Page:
Guest blogger Arlington Jones is a jazz pianist, composer and educator. He is also the Artistic Director for Sammons Jazz at the Sammons Center for the Arts. And he’s part of a team coordinating D’JAM Jazz Appreciation Month in April. For more D’JAM events, check here.
Since its inception, jazz has made an influential mark on so many people in different ways. I was reminded of this as I attended some of the D’JAM (Dallas Jazz Appreciation Month) events this past week.
I went to see Walter Winn’s “Art of Music” exhibit at the Janette Kennedy Art Gallery in Dallas. Walter Winn was a jazz drummer in the Dallas area who worked with Texas greats like Red Garland and Marchel Ivery. In addition, Mr. Winn was also an artist. I never had the opportunity to meet him in person, but this weekend I was able to enjoy a part of his legacy thanks to his paintings. Winn depicted fellow Texas musicians such as Roger Boykin and Leroy Cooper as well as other jazz musicians including Nat King Cole, Dinah Washington, and Dizzy Gillespie. His realistic painting of the late sax player David “Fathead” Newman brought back all the great memories I have of working with “Fathead”.
As I laid eyes on his works, it came to mind that you never know how music will affect people. Obviously, Winn had a deep love for jazz, which led him to creatively express his adoration through painting these fascinating works of art. He is a part of the list of jazz musicians like Miles Davis and Tony Bennett who are known for their paintings as well. I learned from one of the D’JAM committee members that in the late ’70s, Winn co-created the Martin Luther King Jr. Keep The Dream Alive sculpture. This work of art boldly sits in front of the Martin Luther King Community Center in Dallas. Although I’ve lived in the Dallas area most of my life and passed this sculpture hundreds of times, I never knew this musician’s remarkable story. I’m thankful for the opportunity to have experienced Winn’s impressive contribution to jazz through visual art.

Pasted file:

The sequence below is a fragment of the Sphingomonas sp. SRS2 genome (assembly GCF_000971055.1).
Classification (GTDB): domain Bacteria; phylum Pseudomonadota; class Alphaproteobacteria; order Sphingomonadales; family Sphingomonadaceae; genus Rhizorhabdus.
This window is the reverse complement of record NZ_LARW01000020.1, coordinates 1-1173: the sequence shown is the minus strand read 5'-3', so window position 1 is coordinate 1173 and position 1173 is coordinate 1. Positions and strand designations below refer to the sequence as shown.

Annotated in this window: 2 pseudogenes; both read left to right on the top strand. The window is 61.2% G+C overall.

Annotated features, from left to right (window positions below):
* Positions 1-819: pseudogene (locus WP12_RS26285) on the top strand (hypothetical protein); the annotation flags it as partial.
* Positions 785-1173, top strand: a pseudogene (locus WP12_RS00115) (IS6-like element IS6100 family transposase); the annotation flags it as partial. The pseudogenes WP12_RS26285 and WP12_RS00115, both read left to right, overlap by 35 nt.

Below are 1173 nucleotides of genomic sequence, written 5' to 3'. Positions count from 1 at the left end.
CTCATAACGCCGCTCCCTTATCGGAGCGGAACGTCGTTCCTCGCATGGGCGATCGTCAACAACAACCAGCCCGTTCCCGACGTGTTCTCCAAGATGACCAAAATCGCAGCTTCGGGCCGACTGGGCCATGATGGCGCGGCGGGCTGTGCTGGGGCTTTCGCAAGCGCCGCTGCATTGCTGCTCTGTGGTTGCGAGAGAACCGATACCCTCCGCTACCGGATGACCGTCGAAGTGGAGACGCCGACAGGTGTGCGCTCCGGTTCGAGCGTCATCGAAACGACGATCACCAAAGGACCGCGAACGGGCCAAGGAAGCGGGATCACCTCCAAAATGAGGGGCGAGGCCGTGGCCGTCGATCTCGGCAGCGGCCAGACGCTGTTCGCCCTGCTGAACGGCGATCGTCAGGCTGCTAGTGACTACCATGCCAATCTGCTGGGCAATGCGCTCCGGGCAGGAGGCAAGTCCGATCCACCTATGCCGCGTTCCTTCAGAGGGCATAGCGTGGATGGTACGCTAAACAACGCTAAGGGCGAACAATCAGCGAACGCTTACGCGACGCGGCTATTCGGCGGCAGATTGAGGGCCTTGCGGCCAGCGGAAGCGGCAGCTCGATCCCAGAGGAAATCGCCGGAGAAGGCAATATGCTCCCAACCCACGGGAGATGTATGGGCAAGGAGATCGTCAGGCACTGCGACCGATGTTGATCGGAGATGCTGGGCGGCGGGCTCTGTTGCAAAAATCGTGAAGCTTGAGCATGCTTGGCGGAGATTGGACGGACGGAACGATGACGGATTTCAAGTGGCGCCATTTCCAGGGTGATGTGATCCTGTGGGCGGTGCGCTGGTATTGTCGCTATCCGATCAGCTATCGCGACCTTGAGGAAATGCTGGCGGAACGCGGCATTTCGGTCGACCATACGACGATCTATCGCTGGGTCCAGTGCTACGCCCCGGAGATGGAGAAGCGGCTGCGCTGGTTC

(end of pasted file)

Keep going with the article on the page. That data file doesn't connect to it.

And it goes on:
I also attended the Sammons Jazz concert featuring The New Collection and Jisun Choi Quartet on April 4. The New Collection led by Paris Rutherford (creator and former director of the University of North Texas Jazz Singers) did not use any other instruments except the voice. We often associate jazz with instruments you play, but it was good to hear the artistry of this group as they vocally executed rich jazz harmonies. They presented a diverse repertoire and improvised by scatting solos and sometimes created rhythms by beatboxing. In the same fashion of a jazz band, the group came together to create one unified sound.
Then Korean jazz pianist and Brookhaven College music professor Jisun Choi took the stage with her quartet. She played all original compositions and even surprised the audience with a guest performer who played a Korean instrument called the Haegum. This was a first for the Sammons Jazz audience. They sat with anticipation of what would come next as the group adeptly performed their set. I appreciated the way Choi artfully revealed her culture through jazz.
To top it off, I had a conversation with a man about jazz that I will never forget. As he shared with me his passion for jazz, he stated, “Jazz saved my life.” To me, this statement shows us why efforts like D’JAM are so important. There is no doubt that jazz makes lasting impressions, which are reflected in both the expressions of the musician and gratitude of the listeners. Indeed, jazz still moves people and can have a positive impact on their lives.